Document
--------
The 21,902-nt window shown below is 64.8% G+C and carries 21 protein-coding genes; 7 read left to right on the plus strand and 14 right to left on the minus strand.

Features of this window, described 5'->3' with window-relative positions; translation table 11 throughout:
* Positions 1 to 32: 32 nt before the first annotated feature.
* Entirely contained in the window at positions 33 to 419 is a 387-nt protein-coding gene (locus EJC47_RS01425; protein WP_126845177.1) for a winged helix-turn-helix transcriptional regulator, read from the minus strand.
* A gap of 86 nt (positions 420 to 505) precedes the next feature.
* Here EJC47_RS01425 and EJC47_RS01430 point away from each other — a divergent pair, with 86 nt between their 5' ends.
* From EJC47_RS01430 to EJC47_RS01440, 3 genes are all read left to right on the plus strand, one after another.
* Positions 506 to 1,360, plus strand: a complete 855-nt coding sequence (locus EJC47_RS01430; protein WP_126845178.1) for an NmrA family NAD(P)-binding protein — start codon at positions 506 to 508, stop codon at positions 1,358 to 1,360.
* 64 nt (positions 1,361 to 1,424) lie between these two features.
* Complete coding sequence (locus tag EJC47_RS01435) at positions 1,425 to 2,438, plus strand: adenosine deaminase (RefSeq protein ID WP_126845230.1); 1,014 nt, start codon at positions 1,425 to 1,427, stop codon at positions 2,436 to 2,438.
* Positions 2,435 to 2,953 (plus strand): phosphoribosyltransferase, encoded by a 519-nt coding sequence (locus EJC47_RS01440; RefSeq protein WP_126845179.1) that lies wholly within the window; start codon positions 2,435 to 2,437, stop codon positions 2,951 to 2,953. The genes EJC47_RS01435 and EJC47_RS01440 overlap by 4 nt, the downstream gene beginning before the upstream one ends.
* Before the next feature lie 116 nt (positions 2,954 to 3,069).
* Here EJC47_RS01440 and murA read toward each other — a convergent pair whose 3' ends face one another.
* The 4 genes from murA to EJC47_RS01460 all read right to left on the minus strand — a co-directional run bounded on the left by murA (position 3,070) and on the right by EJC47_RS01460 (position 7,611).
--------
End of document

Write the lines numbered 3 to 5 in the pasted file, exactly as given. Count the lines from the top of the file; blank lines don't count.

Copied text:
* Positions 1 to 32: 32 nt before the first annotated feature.
* Entirely contained in the window at positions 33 to 419 is a 387-nt protein-coding gene (locus EJC47_RS01425; protein WP_126845177.1) for a winged helix-turn-helix transcriptional regulator, read from the minus strand.
* A gap of 86 nt (positions 420 to 505) precedes the next feature.